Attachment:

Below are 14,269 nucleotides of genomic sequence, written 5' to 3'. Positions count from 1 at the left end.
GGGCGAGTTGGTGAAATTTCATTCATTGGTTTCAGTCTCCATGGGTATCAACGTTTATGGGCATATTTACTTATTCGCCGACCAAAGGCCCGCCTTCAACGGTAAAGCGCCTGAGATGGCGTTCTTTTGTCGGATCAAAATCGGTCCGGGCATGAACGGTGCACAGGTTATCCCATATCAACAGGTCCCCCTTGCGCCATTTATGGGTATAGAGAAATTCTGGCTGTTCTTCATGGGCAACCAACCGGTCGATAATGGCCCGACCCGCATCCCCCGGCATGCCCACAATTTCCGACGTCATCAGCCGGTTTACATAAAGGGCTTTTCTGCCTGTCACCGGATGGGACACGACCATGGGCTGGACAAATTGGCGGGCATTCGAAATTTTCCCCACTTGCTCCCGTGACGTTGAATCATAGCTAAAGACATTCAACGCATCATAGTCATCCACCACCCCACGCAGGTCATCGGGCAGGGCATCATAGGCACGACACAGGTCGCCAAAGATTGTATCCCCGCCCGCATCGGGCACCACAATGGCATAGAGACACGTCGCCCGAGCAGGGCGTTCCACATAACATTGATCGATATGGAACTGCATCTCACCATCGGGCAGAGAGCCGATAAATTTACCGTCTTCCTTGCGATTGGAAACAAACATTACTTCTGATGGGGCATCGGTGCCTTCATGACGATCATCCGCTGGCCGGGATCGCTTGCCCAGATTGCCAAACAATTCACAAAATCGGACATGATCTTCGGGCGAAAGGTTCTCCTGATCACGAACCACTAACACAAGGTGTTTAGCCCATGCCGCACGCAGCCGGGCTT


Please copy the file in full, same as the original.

Below are 14,269 nucleotides of genomic sequence, written 5' to 3'. Positions count from 1 at the left end.
GGGCGAGTTGGTGAAATTTCATTCATTGGTTTCAGTCTCCATGGGTATCAACGTTTATGGGCATATTTACTTATTCGCCGACCAAAGGCCCGCCTTCAACGGTAAAGCGCCTGAGATGGCGTTCTTTTGTCGGATCAAAATCGGTCCGGGCATGAACGGTGCACAGGTTATCCCATATCAACAGGTCCCCCTTGCGCCATTTATGGGTATAGAGAAATTCTGGCTGTTCTTCATGGGCAACCAACCGGTCGATAATGGCCCGACCCGCATCCCCCGGCATGCCCACAATTTCCGACGTCATCAGCCGGTTTACATAAAGGGCTTTTCTGCCTGTCACCGGATGGGACACGACCATGGGCTGGACAAATTGGCGGGCATTCGAAATTTTCCCCACTTGCTCCCGTGACGTTGAATCATAGCTAAAGACATTCAACGCATCATAGTCATCCACCACCCCACGCAGGTCATCGGGCAGGGCATCATAGGCACGACACAGGTCGCCAAAGATTGTATCCCCGCCCGCATCGGGCACCACAATGGCATAGAGACACGTCGCCCGAGCAGGGCGTTCCACATAACATTGATCGATATGGAACTGCATCTCACCATCGGGCAGAGAGCCGATAAATTTACCGTCTTCCTTGCGATTGGAAACAAACATTACTTCTGATGGGGCATCGGTGCCTTCATGACGATCATCCGCTGGCCGGGATCGCTTGCCCAGATTGCCAAACAATTCACAAAATCGGACATGATCTTCGGGCGAAAGGTTCTCCTGATCACGAACCACTAACACAAGGTGTTTAGCCCATGCCGCACGCAGCCGGGCTT